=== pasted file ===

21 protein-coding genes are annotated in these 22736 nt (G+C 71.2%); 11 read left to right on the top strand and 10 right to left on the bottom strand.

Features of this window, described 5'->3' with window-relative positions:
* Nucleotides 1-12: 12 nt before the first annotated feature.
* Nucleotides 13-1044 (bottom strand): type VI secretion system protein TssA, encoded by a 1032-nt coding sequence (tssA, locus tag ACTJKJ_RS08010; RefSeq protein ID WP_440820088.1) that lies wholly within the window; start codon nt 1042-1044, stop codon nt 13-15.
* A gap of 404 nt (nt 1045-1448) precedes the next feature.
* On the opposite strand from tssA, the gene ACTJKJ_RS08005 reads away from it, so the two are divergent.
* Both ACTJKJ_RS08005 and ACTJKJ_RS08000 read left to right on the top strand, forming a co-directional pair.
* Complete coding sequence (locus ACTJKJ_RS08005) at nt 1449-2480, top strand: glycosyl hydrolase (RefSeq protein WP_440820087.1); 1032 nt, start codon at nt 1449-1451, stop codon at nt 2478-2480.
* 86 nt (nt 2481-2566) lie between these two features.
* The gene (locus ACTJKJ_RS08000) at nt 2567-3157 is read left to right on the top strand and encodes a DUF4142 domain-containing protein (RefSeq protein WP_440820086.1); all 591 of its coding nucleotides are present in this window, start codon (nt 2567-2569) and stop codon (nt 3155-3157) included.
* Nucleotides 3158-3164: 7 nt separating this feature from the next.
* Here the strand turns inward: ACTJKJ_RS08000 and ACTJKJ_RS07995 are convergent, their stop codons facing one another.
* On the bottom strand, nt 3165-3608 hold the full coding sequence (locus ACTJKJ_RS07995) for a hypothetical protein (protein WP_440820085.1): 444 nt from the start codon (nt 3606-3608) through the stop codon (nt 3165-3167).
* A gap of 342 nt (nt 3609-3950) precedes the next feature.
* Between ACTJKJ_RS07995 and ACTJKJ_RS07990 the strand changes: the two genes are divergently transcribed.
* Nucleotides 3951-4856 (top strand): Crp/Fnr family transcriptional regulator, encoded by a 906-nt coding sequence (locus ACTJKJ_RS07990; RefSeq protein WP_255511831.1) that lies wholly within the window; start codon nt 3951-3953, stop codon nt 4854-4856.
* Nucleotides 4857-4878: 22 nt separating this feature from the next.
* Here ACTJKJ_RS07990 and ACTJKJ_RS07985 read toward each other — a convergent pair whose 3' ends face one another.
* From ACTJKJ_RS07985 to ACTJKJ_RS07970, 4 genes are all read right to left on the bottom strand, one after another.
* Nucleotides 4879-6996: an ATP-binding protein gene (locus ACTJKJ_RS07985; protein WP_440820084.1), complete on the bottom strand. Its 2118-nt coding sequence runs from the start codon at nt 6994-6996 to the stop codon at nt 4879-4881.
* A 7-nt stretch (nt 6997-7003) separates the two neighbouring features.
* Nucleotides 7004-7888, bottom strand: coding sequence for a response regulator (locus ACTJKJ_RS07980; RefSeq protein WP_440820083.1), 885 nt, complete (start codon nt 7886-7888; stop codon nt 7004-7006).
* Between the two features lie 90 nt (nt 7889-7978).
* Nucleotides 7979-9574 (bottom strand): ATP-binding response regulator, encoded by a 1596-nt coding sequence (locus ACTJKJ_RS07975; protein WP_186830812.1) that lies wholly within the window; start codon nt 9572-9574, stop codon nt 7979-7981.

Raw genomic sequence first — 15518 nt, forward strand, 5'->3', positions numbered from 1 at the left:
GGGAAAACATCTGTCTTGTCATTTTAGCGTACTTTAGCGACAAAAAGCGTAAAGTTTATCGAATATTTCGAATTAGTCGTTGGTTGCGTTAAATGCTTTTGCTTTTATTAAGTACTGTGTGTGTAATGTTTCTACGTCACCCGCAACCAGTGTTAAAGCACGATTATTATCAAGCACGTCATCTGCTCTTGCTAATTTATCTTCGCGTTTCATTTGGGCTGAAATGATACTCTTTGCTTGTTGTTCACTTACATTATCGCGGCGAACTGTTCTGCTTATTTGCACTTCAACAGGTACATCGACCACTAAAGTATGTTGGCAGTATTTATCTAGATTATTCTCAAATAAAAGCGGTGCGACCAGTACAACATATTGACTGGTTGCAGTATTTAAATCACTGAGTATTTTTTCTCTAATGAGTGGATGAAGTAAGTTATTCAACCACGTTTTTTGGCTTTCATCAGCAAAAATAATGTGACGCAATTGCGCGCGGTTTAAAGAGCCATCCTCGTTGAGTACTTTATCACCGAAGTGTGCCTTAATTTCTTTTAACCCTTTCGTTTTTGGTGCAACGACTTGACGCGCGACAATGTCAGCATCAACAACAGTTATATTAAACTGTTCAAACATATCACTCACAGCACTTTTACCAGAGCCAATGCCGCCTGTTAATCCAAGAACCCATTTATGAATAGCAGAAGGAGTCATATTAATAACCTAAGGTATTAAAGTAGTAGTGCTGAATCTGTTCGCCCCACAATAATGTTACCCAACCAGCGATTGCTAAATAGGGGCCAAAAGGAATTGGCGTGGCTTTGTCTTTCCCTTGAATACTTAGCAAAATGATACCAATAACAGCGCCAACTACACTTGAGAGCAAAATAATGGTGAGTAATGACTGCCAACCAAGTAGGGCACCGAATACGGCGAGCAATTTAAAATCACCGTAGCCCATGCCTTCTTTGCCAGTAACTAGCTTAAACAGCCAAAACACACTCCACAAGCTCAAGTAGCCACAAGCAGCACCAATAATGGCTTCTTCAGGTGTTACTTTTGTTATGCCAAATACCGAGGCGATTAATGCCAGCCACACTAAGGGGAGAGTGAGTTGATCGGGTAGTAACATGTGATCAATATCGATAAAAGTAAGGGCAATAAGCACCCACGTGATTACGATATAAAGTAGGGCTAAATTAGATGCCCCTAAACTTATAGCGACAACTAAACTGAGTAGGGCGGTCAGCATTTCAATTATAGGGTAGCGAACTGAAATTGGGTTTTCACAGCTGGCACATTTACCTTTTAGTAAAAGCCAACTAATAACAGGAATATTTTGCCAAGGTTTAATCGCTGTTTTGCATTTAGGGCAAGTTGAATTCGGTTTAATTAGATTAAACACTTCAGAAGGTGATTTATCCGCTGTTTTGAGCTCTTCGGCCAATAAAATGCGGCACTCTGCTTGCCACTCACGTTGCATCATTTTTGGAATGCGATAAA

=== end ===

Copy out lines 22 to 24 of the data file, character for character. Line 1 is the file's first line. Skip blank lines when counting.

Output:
* Nucleotides 7004-7888, bottom strand: coding sequence for a response regulator (locus ACTJKJ_RS07980; RefSeq protein WP_440820083.1), 885 nt, complete (start codon nt 7886-7888; stop codon nt 7004-7006).
* Between the two features lie 90 nt (nt 7889-7978).
* Nucleotides 7979-9574 (bottom strand): ATP-binding response regulator, encoded by a 1596-nt coding sequence (locus ACTJKJ_RS07975; protein WP_186830812.1) that lies wholly within the window; start codon nt 9572-9574, stop codon nt 7979-7981.